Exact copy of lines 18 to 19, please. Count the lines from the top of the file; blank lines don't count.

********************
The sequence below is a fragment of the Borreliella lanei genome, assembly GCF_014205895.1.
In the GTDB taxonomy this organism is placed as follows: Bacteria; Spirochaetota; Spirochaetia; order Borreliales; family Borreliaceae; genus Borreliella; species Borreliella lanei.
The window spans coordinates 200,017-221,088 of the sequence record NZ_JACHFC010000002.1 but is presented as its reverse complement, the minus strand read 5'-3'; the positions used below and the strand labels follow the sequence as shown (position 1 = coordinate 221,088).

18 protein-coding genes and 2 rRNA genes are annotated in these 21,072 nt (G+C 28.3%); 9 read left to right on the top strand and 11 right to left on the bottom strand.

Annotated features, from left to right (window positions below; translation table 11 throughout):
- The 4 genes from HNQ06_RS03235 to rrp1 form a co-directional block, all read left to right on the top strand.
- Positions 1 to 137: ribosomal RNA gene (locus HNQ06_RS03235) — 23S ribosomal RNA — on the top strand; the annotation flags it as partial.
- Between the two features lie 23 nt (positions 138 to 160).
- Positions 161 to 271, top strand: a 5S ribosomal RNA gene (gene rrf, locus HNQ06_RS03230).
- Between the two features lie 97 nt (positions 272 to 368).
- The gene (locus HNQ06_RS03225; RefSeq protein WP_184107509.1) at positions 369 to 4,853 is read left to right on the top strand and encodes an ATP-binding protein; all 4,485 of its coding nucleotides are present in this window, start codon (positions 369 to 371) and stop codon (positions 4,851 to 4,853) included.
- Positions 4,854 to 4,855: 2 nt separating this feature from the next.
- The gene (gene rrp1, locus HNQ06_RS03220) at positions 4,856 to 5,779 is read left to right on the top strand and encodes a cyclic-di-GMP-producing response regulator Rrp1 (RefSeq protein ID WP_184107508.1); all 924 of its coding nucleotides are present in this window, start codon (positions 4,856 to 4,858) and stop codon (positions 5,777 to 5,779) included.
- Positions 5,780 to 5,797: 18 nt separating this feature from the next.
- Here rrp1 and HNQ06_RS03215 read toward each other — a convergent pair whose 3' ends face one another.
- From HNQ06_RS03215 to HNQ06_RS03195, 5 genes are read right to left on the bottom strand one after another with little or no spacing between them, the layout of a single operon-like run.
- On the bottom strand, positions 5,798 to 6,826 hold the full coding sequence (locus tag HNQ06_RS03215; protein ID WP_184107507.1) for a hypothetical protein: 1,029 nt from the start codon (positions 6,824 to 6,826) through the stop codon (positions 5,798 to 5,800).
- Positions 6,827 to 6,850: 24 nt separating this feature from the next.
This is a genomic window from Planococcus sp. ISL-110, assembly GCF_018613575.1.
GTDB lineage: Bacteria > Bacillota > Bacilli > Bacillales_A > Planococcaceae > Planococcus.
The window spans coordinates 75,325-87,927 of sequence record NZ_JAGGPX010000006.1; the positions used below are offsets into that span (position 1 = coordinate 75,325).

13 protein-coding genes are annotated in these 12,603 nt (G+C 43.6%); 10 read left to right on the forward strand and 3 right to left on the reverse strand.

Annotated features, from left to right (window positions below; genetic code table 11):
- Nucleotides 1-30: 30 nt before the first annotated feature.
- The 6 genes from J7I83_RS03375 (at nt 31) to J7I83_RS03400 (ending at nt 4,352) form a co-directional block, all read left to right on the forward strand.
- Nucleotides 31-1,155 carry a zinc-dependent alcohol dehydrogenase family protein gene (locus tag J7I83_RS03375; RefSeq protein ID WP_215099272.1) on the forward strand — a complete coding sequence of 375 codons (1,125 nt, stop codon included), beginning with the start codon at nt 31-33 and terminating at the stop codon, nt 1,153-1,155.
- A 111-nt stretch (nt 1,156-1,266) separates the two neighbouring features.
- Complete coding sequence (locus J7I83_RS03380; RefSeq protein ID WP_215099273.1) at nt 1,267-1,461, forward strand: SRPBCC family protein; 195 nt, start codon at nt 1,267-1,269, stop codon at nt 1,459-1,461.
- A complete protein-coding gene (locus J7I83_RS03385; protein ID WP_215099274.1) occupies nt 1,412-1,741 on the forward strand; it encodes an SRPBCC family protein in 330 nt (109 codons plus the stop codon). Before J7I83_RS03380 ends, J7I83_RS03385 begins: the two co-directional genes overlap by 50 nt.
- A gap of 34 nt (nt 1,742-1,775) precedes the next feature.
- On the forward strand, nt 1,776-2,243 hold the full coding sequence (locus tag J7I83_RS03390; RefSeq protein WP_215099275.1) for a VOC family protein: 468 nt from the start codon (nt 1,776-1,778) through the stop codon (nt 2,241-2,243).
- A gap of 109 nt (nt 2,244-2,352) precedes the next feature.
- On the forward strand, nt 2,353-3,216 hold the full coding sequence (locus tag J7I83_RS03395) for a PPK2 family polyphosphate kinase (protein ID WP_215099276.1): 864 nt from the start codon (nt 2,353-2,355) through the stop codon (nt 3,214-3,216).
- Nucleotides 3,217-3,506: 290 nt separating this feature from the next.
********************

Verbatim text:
- Positions 6,827 to 6,850: 24 nt separating this feature from the next.
This is a genomic window from Planococcus sp. ISL-110, assembly GCF_018613575.1.